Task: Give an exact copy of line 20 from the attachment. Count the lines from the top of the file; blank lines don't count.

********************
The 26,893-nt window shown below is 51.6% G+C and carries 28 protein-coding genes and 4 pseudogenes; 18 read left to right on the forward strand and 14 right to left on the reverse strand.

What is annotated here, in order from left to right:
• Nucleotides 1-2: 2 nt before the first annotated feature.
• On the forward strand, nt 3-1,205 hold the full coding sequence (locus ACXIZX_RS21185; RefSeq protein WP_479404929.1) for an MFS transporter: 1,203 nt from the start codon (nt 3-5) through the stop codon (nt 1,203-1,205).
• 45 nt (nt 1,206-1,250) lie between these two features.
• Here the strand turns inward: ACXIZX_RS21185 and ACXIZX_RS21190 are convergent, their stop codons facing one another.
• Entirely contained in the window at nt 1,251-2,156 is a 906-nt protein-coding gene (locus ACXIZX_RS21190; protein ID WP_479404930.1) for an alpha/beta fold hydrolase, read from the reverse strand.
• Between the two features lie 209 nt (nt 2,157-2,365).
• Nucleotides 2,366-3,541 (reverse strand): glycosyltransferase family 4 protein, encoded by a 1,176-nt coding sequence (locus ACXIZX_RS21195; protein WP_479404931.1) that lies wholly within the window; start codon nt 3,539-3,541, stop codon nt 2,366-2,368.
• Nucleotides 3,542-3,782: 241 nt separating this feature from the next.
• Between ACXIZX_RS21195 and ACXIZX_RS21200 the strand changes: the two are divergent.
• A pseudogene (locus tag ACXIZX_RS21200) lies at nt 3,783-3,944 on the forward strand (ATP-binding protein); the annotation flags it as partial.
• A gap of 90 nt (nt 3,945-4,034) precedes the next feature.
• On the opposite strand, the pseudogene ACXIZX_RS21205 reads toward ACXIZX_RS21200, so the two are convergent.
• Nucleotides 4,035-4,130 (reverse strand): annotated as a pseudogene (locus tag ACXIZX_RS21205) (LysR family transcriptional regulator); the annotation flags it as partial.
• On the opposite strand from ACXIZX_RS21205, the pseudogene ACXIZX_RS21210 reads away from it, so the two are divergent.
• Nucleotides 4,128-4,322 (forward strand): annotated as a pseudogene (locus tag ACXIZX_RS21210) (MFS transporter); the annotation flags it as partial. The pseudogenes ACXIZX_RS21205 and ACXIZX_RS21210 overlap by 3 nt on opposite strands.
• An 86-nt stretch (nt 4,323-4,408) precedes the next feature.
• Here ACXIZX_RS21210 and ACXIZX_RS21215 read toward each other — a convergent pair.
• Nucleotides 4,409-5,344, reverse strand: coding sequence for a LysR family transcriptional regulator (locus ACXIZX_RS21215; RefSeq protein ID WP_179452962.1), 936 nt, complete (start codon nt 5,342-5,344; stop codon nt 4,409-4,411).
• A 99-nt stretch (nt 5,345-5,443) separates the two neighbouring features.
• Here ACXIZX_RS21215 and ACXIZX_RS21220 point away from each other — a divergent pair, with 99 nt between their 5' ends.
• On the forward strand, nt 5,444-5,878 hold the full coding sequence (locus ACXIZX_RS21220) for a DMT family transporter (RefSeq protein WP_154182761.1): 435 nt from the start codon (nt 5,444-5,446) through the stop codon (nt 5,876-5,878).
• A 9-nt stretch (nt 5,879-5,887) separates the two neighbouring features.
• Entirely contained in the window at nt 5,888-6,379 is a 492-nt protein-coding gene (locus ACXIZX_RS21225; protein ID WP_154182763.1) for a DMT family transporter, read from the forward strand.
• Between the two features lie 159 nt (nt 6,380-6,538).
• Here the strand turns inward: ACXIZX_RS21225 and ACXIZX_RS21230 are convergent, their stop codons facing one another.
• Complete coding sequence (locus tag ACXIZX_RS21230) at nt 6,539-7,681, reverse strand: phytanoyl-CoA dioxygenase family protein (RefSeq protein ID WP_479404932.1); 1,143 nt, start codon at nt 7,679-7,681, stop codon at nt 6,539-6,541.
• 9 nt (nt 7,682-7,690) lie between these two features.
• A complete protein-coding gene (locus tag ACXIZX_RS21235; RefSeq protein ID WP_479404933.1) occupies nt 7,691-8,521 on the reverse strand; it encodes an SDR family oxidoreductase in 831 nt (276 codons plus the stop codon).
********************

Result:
• Nucleotides 4,409-5,344, reverse strand: coding sequence for a LysR family transcriptional regulator (locus ACXIZX_RS21215; RefSeq protein ID WP_179452962.1), 936 nt, complete (start codon nt 5,342-5,344; stop codon nt 4,409-4,411).